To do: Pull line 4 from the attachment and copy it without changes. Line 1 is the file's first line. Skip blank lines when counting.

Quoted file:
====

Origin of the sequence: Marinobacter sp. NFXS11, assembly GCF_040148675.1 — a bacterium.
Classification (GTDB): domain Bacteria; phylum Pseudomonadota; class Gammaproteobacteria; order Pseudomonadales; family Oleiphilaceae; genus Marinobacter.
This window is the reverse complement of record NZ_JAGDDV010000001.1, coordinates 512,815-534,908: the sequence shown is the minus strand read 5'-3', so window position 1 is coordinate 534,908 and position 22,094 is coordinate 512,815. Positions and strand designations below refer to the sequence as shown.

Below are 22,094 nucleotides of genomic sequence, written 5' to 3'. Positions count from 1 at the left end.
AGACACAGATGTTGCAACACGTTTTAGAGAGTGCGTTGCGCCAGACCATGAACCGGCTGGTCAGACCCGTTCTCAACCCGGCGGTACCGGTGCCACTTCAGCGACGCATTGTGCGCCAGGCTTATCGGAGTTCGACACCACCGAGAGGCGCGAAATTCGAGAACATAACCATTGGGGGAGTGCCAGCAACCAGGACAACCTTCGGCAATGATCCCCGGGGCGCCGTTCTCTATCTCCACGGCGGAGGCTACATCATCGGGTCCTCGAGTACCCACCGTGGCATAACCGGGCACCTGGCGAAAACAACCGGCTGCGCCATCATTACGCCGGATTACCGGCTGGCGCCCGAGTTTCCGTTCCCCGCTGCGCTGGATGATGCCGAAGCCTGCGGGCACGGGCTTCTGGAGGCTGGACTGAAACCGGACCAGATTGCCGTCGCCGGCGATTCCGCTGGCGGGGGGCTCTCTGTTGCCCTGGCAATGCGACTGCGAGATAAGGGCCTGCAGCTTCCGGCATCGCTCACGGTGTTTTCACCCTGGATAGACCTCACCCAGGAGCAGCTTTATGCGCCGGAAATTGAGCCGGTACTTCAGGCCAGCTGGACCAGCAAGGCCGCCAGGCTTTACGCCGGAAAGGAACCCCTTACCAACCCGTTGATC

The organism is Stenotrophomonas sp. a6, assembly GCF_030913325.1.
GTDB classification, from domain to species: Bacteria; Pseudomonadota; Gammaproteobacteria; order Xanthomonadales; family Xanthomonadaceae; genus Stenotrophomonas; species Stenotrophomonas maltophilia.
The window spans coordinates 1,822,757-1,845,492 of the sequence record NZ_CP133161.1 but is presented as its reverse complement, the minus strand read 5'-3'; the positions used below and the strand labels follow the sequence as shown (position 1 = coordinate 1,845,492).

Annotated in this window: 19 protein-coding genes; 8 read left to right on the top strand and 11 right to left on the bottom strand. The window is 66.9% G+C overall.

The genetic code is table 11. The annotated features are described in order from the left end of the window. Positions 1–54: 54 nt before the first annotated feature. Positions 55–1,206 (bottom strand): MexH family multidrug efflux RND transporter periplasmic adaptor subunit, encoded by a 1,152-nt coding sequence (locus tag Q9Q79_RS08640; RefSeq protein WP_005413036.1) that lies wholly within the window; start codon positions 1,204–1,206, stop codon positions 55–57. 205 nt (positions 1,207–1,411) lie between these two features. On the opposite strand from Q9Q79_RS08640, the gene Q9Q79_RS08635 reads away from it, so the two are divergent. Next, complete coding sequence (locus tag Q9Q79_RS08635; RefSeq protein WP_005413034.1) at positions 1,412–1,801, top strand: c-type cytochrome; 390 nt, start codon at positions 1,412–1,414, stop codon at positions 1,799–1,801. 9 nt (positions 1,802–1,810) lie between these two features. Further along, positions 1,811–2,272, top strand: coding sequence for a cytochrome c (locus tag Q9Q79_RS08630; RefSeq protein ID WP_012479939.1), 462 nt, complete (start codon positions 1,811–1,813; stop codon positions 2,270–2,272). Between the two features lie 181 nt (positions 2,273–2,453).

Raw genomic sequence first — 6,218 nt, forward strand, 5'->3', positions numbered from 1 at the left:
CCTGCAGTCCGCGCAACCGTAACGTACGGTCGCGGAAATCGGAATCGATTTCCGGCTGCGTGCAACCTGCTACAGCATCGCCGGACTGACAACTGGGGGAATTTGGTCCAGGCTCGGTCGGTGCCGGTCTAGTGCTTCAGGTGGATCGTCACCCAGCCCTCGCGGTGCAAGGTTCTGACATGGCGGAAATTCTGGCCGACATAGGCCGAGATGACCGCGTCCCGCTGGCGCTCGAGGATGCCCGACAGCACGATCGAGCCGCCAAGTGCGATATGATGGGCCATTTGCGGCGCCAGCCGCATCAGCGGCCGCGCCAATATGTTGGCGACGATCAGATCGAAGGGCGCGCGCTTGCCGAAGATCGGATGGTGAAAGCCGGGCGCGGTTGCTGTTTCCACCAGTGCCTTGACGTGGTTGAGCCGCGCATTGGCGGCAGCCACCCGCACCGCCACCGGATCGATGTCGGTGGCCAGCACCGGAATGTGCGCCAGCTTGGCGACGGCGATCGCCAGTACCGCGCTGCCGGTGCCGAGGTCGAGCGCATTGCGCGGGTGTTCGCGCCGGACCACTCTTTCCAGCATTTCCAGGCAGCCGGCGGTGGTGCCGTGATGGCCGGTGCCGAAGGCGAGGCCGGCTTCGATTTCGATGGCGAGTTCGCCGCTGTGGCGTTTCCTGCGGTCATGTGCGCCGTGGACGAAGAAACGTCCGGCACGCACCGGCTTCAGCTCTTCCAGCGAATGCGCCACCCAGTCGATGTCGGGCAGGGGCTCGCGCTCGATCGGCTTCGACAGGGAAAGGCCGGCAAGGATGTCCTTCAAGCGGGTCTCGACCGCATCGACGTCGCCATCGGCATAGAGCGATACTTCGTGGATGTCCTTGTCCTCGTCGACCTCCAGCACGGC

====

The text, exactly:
Below are 22,094 nucleotides of genomic sequence, written 5' to 3'. Positions count from 1 at the left end.